Male Monday: Frederick McKissack

The Male Monday feature began with Ari at Reading in Color.

The world of children’s literature suffered a great loss on Sunday 28 April with the passing of Fred McKissack. In the books that he wrote, the stories he told and the life he lived, he paved the way!

Fred McKissack first worked as a civil engineer for the city of St. Louis and then with U.S. Army. mckissack_pat_fred_lgHe also owned his own general contracting company in St. Louis. In the early 1980s, he began writing children’s books with his wife, Patricia. Even when his name was not in the title, he was there in the research in the books his wife would write.

What was it that made their writing special? In reading through inteviews with the McKissacks, I find so many examples, both those stated directed and those implied through tone and sentiment 51m3DPrtWFL._SL160_PIsitb-sticker-arrow-dp,TopRight,12,-18_SH30_OU01_AA160_that explain why this couple managed to create over 100 books for children. Perhaps the most obvious explanation of what made them special is that they were always there, together  even for each interview. Once, an interviewer asked Frederick if only one could attend an award ceremony, who would go?

Neither one. Why? Because Pat wouldn’t dream of going without Fred and Fred wouldn’t go without Pat. We are a team, and a team is just that — we come as a package, and those who give awards know that. Now, Pat has won awards for her work, and Fred has won awards that have honored his work. That’s different. We go and cheer the other one’s success. But when we share an award we share it 50-50. Think of it this way. If we get a bad review or don’t win an award, that is certainly shared, then so should the rewards of our combined efforts.

If one can care that much for those inside their world, they can care almost as much for those of us on the outside as well.

What did they write about?

And our niche was that time period between 1800 and 1900 — that’s pre-Civil War, Civil War, post-Civil War, up through and until the Harlem Renaissance. And we just carved that out as our niche and we worked very, very hard to try to tell that story. And I hope that what we’ve done is to make our history a little bit clearer — something that doesn’t make the children feel ashamed or hurt.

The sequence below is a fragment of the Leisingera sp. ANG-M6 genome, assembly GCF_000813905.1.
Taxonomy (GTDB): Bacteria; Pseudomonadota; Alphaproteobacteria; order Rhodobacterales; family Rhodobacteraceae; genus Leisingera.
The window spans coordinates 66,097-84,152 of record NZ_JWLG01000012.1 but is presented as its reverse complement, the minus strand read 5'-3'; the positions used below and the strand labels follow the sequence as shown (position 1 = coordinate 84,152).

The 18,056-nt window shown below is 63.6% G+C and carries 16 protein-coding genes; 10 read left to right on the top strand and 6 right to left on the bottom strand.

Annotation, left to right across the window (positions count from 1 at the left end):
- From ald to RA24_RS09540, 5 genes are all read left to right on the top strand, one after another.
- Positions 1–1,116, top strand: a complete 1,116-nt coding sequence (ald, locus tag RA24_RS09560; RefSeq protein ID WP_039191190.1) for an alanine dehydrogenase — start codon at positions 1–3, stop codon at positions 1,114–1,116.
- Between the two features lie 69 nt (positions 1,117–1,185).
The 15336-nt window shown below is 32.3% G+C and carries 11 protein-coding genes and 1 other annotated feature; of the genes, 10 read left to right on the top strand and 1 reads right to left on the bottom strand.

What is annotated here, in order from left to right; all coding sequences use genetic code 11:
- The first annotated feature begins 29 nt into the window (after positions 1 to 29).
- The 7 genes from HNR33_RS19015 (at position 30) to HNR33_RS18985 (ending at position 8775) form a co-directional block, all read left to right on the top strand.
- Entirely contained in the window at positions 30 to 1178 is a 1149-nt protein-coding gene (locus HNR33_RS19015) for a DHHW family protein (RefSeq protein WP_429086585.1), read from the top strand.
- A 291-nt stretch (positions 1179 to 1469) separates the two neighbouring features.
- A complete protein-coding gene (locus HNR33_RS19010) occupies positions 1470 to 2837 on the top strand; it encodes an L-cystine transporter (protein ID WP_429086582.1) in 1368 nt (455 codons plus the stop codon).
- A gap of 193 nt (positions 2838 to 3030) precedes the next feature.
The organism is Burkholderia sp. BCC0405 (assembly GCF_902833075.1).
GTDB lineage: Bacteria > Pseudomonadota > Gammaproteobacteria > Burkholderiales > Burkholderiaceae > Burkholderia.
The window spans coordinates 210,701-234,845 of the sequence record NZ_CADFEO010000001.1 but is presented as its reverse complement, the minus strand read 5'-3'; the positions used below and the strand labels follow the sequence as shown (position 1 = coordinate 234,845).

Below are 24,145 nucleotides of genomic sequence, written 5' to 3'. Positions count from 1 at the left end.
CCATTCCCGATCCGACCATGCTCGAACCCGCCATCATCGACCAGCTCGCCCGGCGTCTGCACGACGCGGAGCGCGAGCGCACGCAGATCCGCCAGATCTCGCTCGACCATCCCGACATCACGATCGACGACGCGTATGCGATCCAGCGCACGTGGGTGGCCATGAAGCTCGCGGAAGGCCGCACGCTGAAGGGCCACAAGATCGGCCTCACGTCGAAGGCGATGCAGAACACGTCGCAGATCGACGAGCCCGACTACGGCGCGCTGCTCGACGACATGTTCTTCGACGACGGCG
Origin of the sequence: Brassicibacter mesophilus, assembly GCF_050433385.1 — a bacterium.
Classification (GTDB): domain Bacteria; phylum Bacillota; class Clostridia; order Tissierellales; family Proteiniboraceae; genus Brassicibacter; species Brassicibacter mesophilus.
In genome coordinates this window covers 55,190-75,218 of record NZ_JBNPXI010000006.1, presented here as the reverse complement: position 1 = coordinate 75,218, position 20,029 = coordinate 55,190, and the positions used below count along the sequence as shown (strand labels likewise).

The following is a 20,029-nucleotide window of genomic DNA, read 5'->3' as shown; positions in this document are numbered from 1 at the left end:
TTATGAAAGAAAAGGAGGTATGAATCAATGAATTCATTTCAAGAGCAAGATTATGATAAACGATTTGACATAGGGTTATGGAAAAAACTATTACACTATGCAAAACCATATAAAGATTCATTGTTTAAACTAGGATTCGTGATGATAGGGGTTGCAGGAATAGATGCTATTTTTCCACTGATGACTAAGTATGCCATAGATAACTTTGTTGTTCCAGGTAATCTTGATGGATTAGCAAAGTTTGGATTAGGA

It is not designed to point a finger or to make some child in a classroom feel responsible for all that happened back then, but we can’t shovel it under the rug and say that those things did not happen — they did. But let’s tell it by telling an even-handed, well-researched, well-documented story and that’s what we tried to do in Days of Jubilee, Rebels Against Slavery, and Goin’ Someplace Special. And even the whale men, White Hands, Black…I mean, Black Hands, White Sails.

“We could write 100 books a year for the next 100 years and still not scratch the surface of stories that have fallen through the cracks, ” says Pat McKissack.

Complete biographies can be found at Publishers Weekly or the St. Louis Post Dispatch.

Male Monday: Jimmy Santiago Baca

I’m quilting it all together today with Jimmy Santiago Baca. He’s here on Male Monday this first Monday in April: Poetry month. From his biography:

   Baca has devoted his post-prison life to writing and teaching others who are overcoming hardship. His themes include American Southwest barrios, addiction, injustice, education, community, love and beyond. He has conducted hundreds of writing workshops in prisons, community centers, libraries, and universities throughout the country.

Welcome April, month of poetry!

from Healing Earthquakes (1989)

If it does not feed the fire
of your creativity, then leave it.jimmy400px
If people and things do not
inspire your heart to dream,
then leave them.
If you are not crazily in love
and making a stupid fool of yourself,
then stop closer to the edge
of your heart and climb
where you’ve been forbidden to go.
Debts, accusations, assaults by enemies
mean nothing,
go where the fire feeds you.
Turn your attention to the magic of whores,
grief, addicts and drunks, until you stumble upon
that shining halo surrounding your heart
that will allow you to violate every fear happily,
be where you’re not supposed to be,
the love of an angel who’s caught your blood on fire
again, who’s gulped all of you in one breath
to mix in her soul, to explode your brooding
and again, your words rush from the stones
like a river coursing down
from some motherly mountain source,